Are you concerned about your AEQ (advocacy effectiveness quotient)? Do you want to become more effective in working for public policy changes?
If so, this piece is for you. Advocacy work that you do in your own community—week in and week out—is essential to creating positive change for seniors.
The best way to become an effective advocate is to build strong relationships with all three people who represent you in Washington, DC, and with their staff who cover aging issues. You want them to recognize your name and to trust the messages that you deliver.
Start Regular, Personal Communications
That means you should contact them every month or two, by email or telephone. Do not rely on snail mail; it takes three to four weeks to arrive in DC because of testing for dangerous enclosures.
Members of Congress expect to hear from their constituents on issues they are passionate about, so don’t hesitate. Visit our Action Center to find the names and contact information of your members of Congress.
Sometimes your messages will ask for something specific (e.g., a vote or co-sponsorship), but other times you should pass along information, ideas, and stories that you think will be helpful.
When you receive an alert from NCOA, please act promptly by sending emails as the alert requests, and personalize them with specifics relating to your experience and expertise related to the seniors in your community, rather than sending the sample without changes. Review additional suggestions we’ve compiled for writing Congress.
Get Tips to Connect
Here are some additional ways that you can influence your members of Congress:
- Write letters-to-the-editor about issues. Members of Congress always read the letters in their hometown newspapers. Editors like letters that respond to something that appeared recently in the paper. Keep your letter concise, approximately 150 words. Most newspapers prefer email submissions. Include your full name, address, phone number, and email. See a sample letter to the editor.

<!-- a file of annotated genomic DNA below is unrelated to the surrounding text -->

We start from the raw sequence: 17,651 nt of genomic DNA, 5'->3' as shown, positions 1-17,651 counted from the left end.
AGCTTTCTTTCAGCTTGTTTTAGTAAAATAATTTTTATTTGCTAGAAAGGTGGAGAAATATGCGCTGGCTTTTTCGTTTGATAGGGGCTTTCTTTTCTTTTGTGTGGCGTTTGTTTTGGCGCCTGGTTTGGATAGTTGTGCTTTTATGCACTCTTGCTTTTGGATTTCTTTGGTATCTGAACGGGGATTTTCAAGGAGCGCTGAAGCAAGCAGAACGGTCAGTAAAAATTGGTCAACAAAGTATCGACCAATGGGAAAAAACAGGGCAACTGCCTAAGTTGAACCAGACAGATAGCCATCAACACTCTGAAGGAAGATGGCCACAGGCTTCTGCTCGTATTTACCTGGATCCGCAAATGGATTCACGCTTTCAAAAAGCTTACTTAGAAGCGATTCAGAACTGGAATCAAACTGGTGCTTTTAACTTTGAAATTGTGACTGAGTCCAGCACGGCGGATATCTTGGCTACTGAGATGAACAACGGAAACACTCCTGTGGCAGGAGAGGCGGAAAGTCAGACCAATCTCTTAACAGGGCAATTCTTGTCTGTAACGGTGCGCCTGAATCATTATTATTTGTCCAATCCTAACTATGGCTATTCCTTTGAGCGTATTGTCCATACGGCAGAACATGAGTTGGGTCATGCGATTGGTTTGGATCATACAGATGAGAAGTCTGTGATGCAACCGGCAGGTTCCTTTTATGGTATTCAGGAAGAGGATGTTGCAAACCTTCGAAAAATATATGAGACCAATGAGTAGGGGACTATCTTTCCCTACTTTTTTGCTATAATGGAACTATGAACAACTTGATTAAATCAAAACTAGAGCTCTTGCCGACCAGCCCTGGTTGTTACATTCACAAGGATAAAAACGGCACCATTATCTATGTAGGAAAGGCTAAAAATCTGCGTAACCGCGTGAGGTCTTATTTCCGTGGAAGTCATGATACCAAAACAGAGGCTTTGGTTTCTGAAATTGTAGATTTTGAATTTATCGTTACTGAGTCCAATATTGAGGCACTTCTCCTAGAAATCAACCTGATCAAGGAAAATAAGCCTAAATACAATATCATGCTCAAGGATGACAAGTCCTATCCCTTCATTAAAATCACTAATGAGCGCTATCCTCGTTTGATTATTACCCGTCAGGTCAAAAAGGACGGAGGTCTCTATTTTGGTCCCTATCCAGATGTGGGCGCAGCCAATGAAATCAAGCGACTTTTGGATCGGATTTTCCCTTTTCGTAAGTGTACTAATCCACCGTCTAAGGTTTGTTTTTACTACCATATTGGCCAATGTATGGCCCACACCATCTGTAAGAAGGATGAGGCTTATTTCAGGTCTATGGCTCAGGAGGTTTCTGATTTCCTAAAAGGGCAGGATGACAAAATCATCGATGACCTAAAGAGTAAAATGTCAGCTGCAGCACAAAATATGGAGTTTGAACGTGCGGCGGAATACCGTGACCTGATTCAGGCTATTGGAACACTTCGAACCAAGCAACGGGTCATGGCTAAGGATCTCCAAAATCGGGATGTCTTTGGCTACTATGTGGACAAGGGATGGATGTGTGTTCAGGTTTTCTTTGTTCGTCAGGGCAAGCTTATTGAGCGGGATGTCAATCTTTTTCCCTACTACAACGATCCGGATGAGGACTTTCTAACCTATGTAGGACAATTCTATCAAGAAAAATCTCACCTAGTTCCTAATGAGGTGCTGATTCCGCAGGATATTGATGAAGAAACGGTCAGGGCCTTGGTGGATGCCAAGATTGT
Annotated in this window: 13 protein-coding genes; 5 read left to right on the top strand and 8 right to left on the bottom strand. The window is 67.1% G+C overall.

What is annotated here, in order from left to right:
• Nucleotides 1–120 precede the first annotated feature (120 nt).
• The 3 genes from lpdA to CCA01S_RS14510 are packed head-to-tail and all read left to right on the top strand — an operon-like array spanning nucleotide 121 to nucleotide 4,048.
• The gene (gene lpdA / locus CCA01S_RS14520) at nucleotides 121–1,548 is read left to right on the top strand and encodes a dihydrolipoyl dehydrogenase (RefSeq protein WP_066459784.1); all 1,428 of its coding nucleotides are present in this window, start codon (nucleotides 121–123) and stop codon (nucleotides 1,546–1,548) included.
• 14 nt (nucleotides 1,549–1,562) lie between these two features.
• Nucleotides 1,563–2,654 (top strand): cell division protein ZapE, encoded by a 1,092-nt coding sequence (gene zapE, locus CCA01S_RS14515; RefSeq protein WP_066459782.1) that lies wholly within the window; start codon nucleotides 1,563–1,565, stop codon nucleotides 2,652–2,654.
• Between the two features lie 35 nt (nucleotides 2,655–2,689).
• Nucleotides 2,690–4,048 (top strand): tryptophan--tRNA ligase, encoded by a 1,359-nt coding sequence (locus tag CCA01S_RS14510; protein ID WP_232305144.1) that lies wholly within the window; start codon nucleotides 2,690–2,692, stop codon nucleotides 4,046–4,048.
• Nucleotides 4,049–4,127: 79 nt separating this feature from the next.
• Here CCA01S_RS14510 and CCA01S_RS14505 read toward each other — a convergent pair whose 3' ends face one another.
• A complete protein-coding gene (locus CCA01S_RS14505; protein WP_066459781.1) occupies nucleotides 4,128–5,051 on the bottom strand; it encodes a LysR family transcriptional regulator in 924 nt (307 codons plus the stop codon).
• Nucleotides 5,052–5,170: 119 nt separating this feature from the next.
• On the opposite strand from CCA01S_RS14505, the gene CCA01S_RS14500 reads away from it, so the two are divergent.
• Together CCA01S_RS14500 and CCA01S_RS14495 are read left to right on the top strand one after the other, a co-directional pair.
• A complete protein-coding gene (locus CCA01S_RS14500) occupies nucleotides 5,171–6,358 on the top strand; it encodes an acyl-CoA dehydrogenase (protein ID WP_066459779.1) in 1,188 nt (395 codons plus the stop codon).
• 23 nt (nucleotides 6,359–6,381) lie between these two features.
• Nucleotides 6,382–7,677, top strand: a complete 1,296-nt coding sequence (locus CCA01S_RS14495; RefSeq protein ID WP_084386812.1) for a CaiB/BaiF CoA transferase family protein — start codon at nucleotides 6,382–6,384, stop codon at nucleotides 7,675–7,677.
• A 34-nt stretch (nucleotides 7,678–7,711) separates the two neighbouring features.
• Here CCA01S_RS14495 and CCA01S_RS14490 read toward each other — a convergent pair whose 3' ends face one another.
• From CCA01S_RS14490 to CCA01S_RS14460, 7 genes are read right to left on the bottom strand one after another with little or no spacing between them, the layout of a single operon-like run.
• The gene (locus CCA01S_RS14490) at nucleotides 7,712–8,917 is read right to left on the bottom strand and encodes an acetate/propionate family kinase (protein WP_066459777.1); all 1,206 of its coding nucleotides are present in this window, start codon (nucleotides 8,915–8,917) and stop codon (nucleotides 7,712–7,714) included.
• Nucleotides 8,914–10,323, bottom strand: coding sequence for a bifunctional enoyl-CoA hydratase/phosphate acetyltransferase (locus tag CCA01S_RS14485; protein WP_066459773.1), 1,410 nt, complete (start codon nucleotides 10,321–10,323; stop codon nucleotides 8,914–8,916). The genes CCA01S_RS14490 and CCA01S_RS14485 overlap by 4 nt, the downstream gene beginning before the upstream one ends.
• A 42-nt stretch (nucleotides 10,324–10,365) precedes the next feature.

- Go to town hall meetings that your members of Congress hold and ask questions about senior issues. Or make an appointment to meet with your member of Congress in the local office. Don’t forget the state and county fairs that politicians frequent on weekends and during the August Congressional recess. Tell about the potential impact locally of proposed legislation (positive or negative), or tell about the ways that funding shortfalls have hurt the local service deliverers. Get nine tips to make the most of these events and ten tips for successful Congressional meetings.
- Invite your members of Congress to visit your organization. If one accepts, you can show off your work, but also ask some direct questions about what they are doing in Congress that supports your work. Contact NCOA staff prior to the visit for possible questions and talking points. Get practical advice on how to invite an elected official to your next event.
- Build relationships with Congressional staff who work in the state or local offices (District Offices). They represent the member of Congress at local meetings and events, and serve as caseworkers to help constituents with federal programs and benefits. Invite them to regular meetings and events on your calendar, and let them know how you can help them serve the community. Then when the Senator or Representative needs to know how legislation might affect constiutents, local staff will know who to turn to for input.
- Share information and ideas with others in your community who care about aging issues, perhaps starting or contributing to a list-serve on senior issues. Share the guidelines on this sheet.
Remember, you are building a relationship that may last for years, and that puts you in a valued position where a member of Congress trusts you and may seek out your help or opinion. Keep the lines of communication open and well-used.
If you meet with your member of Congress, please take a moment to tell us how it went. Your feedback will help us track our collective advocacy efforts.